Big promise flops


Published on 28/03/2009

By Alex Ndegwa

Prime Minister Raila Odinga gave the impression his office was up and running in his first televised State of the nation address in which he defended the performance of the Coalition Government.

Coming days after the Church’s criticism of an “ineffective Prime Minister” and “moribund President”, Raila said there is a transition period within which certain executive functions are transferred from the Office of the President to PM’s office in line with the power sharing deal.

But the PM skirted the issue that was on the lips of everyone by avoiding any direct reference to the sacking of corrupt ministers, even after prodding by reporters during the 40-minute address at Kenyatta International Conference Centre, Nairobi, Friday. The only vague pointer to dismissals was in his response to a question whether heads would roll in the Police Force, Judiciary and the State Law Office, three institutions he singled out as obstacles to the war against corruption.

“It is the weaknesses that are responsible for excesses. We will carry out institutional reforms and in that process some people may have to go,” Raila said.

Ignored Direct Question

But the PM ignored a direct question on when President Kibaki and him would crack the whip on ministers and senior Government officials, implicated in corruption. But he said the war against graft was being waged discreetly because “not everything that we do can be trumpeted so loudly.” Raila instead said he would defend the Coalition Government against charges that it is more corrupt than any other, arguing the scandals rocking it paled in comparison to the Goldenberg and Anglo Leasing scams.

“There is nothing, whether maize, oil, tourism, selling hotels or whatever else, that approaches the magnitude of the scandals of yesteryear, such as Goldenberg and Anglo Leasing,” he said.

He, however, said that was not downplaying the scams through which banks lost Sh7 billion in the Triton oil scandal while national stores were unscrupulously emptied of grain at a time 10 million Kenyans were on the brink of starvation.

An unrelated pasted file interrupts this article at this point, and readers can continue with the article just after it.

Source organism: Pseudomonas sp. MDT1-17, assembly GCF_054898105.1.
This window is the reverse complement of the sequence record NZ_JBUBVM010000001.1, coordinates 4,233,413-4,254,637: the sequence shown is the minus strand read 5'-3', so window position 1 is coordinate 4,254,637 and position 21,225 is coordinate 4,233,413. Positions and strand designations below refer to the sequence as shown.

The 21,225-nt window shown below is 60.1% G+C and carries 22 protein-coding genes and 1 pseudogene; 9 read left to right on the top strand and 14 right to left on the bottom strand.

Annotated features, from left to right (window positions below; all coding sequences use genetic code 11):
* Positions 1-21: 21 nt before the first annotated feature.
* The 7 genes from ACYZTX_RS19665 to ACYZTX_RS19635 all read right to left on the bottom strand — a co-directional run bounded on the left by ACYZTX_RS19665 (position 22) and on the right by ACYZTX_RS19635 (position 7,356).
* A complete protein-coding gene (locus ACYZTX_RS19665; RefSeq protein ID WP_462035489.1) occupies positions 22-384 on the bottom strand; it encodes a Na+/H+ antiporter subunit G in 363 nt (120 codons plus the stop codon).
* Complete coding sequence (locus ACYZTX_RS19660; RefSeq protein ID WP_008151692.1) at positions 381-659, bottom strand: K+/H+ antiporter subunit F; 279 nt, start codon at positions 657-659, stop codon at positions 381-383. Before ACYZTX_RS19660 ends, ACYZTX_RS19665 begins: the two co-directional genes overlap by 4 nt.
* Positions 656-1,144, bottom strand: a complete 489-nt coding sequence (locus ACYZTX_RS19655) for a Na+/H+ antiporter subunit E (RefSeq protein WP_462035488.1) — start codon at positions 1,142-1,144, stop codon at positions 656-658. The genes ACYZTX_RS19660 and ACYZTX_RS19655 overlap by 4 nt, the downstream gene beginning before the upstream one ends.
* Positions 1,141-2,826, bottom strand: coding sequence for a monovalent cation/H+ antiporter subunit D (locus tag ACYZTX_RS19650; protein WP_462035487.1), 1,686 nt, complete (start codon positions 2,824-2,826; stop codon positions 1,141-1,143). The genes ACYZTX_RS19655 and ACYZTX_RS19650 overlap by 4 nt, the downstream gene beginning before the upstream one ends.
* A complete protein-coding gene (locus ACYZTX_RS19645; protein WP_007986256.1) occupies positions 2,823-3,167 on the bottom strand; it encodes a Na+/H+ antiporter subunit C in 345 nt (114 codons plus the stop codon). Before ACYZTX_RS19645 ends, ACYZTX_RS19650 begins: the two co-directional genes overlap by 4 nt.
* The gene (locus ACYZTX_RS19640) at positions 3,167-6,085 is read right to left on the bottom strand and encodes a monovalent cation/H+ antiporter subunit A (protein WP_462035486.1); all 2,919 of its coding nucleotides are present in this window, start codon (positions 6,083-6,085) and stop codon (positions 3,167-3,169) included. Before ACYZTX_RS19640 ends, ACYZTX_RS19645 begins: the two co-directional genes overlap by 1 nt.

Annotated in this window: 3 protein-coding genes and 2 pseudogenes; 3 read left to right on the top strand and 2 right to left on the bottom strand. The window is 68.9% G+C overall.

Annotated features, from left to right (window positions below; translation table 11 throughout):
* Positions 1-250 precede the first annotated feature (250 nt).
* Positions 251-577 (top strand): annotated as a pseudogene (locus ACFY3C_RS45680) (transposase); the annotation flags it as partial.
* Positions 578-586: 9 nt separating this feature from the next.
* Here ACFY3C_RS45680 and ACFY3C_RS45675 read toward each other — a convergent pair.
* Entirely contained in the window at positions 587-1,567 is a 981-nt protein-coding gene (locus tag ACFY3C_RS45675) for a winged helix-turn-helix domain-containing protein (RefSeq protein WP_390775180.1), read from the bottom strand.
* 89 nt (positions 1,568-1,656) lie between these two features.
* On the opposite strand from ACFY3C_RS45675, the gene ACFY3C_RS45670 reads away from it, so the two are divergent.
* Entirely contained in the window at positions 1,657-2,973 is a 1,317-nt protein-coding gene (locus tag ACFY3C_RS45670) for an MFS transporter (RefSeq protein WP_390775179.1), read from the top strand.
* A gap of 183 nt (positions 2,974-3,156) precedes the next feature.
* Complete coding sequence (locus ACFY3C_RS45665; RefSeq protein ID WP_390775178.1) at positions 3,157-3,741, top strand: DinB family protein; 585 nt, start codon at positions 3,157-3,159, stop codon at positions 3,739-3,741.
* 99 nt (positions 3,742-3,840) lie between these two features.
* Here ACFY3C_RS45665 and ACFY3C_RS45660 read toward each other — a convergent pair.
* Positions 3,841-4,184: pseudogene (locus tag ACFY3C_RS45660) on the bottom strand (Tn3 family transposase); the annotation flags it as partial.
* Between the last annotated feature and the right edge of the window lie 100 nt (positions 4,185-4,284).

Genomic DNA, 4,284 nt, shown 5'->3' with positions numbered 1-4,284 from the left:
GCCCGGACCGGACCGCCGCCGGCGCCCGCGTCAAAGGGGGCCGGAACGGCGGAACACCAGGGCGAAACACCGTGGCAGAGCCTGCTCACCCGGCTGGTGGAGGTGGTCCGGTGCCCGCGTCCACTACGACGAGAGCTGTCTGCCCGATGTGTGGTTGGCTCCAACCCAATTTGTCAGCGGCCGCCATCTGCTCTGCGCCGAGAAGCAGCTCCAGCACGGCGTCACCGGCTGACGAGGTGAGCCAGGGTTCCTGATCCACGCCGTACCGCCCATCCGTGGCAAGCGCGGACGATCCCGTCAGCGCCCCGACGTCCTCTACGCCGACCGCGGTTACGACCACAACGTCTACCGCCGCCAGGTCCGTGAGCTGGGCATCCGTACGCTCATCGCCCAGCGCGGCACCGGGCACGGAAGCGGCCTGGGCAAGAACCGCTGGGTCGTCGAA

“I have no time for corruption. Neither has President Kibaki, and we both intend to continue leading by example,” Raila said. Raila strove to explain the important role his office, created last year following the February 28 power sharing deal – played in Government and that he had teeth to bite.

“The PM chairs five of six Cabinet sub-committees, which shows the bulk of the Cabinet work is under my direction,” he said. He added there was no conflict between his office and the Office of the President because the two are complementary. Asked about the turf wars between his office and that of the Permanent Secretary in the Office of the President, the PM stamped his authority.

Turf Wars

“I won’t speak about the PS in the Office of the President (Head of the Civil Service Francis Muthaura) because he is a civil servant under the PM,” he replied. Raila dismissed concerns about the bickering in the Cabinet, saying it was not unusual to have ministers disagreeing publicly in Grand Coalition Government.

Raila took stock of the achievements of the Coalition Government, citing the Justice Kriegler Commission, whose recommendations have been acted upon to disband the Electoral Commission, Justice Phillip Waki commission on post-election violence, enactment of the Truth Justice and Reconciliation Commission Act, and oncoming constitutional review.

He noted the launch of the Sh15 billion Kazi kwa Vijana programme meant to create 300, 000 jobs, and the war against graft, which he said was being done discreetly as shown by ‘dossiers’ compiled by the Kenya Anti-Corruption Commission, Efficient Monitoring Unit, and the Inspectorate of State Corporations.

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